TdT (Terminal Deoxynucleotidyl Transferase)

Mon, 09/08/2014 - 15:13

The enzyme family of DNA polymerases plays a fundamental role in the replication, repair, and recombination of nucleic acid. Its members include DNA Polymerase b (Pol b), DNA Polymerase g (Pol g), and DNA Polymerase m (Pol m). TdT is a very unique and fascinating member of this family because, unlike all other DNA polymerases, TdT synthesizes DNA from only single-stranded DNA. This unusual ability to work in a completely template-independent manner was discovered early on (TdT was one of the first activities found in mammals) but not well understood1. An excellent summary of the history, structure, and function of TdT can be found in Motea and Berdis' review2. It is now evident that such random nucleotide addition allows V(D)J recombination and therefore drives the evolution, flexibility, and diversity of the vertebrate immune system.

Immunocytochemistry/Immunofluorescence: TdT Antibody Immunocytochemistry/Immunofluorescence: TdT Antibody

Without TdT, the body could not generate the sophisticated multitude of immunoglobulins and T-cell antigen receptors required for innate immunity as demonstrated by McElhinny’s group3. TdT expression is specifically limited to primary lymphoid tissues such as the thymus and bone marrow4,5.  There is an accumulated body of data to suggest that changes in TdT expression and activity modulate cancer initiation, tumor progression, and chemotherapy response. For example, it is overexpressed in ALL and AML (reviewed by Motea). Additionally, it appears to be an efficient method for labeling double-stranded DNA breaks both in vivo and in vitro through assays such as TUNEL.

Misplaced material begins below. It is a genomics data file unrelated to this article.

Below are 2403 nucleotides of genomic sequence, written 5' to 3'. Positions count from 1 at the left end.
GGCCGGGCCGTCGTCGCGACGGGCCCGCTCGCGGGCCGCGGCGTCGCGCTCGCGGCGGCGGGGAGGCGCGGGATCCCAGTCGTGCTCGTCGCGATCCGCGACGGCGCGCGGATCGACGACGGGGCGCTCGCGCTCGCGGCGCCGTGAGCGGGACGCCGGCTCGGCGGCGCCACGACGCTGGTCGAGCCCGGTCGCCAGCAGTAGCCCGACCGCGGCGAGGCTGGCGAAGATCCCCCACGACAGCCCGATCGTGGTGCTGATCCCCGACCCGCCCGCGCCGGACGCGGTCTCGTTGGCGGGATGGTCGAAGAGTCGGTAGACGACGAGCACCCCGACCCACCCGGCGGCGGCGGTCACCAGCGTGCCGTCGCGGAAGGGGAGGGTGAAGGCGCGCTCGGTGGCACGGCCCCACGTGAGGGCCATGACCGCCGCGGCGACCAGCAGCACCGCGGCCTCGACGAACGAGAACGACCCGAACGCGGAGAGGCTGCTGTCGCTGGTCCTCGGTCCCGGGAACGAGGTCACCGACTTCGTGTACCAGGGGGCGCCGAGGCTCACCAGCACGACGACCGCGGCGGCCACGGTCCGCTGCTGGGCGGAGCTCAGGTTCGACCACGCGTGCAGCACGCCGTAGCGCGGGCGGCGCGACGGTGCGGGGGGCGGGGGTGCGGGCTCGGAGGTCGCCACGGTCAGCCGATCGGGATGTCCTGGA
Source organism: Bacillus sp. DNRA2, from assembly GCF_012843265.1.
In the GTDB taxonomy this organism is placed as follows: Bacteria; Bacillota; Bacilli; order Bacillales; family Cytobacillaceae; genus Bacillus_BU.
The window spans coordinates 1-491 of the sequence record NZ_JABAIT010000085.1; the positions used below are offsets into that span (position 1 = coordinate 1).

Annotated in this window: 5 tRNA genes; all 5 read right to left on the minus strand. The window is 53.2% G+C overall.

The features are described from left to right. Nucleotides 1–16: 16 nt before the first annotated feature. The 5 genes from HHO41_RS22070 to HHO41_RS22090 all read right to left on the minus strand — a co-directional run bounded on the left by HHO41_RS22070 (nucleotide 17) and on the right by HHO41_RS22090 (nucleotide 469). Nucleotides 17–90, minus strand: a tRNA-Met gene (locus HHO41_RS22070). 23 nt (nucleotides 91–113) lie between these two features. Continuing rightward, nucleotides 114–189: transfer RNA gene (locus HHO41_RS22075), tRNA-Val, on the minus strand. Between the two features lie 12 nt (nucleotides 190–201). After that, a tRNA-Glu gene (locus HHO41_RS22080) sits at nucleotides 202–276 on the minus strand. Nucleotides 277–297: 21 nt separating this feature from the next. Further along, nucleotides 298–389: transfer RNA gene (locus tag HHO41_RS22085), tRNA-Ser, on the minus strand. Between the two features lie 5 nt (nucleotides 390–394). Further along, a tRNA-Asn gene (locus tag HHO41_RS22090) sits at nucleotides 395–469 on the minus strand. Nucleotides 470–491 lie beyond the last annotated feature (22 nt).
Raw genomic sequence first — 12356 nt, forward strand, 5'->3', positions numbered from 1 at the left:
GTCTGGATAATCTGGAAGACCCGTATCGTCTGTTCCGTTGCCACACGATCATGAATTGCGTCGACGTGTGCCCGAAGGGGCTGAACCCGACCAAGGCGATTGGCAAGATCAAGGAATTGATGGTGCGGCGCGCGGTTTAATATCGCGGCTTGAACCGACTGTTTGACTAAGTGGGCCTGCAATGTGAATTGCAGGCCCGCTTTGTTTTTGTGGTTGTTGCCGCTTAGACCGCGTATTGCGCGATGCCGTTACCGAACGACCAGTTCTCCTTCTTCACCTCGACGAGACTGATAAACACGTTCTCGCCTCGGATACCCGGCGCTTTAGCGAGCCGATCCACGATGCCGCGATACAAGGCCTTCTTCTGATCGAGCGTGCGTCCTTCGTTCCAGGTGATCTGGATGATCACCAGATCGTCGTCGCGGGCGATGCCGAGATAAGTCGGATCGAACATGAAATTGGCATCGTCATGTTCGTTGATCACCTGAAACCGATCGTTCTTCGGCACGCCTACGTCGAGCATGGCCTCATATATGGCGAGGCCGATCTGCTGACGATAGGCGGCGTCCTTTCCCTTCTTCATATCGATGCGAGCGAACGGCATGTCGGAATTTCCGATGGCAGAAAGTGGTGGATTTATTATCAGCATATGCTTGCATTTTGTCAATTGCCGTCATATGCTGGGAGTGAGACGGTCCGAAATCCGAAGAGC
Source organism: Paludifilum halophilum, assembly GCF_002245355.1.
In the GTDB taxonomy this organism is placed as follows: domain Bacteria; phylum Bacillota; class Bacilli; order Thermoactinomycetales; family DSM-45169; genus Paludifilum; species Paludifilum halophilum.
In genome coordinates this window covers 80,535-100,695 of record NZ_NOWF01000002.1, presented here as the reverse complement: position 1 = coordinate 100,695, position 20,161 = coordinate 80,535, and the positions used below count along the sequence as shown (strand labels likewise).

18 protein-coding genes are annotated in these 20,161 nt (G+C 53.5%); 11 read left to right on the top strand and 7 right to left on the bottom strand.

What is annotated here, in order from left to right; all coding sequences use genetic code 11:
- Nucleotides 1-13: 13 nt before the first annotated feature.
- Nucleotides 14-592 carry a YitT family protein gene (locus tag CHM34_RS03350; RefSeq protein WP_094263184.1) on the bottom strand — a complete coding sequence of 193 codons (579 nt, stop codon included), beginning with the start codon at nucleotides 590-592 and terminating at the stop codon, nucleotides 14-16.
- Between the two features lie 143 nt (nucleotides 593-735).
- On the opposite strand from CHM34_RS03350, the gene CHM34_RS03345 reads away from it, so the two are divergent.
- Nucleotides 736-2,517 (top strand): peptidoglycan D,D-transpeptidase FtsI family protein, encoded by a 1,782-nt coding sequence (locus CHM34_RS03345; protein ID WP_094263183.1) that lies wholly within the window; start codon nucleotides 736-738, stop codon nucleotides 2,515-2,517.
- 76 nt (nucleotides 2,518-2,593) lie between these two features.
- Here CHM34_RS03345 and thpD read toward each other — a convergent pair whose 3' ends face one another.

Novus Biologicals offers TdT reagents for your research needs including:


  1. 13802334
  2. 2846215
  3. 15242391
  4. 2937062
  5. 11861602

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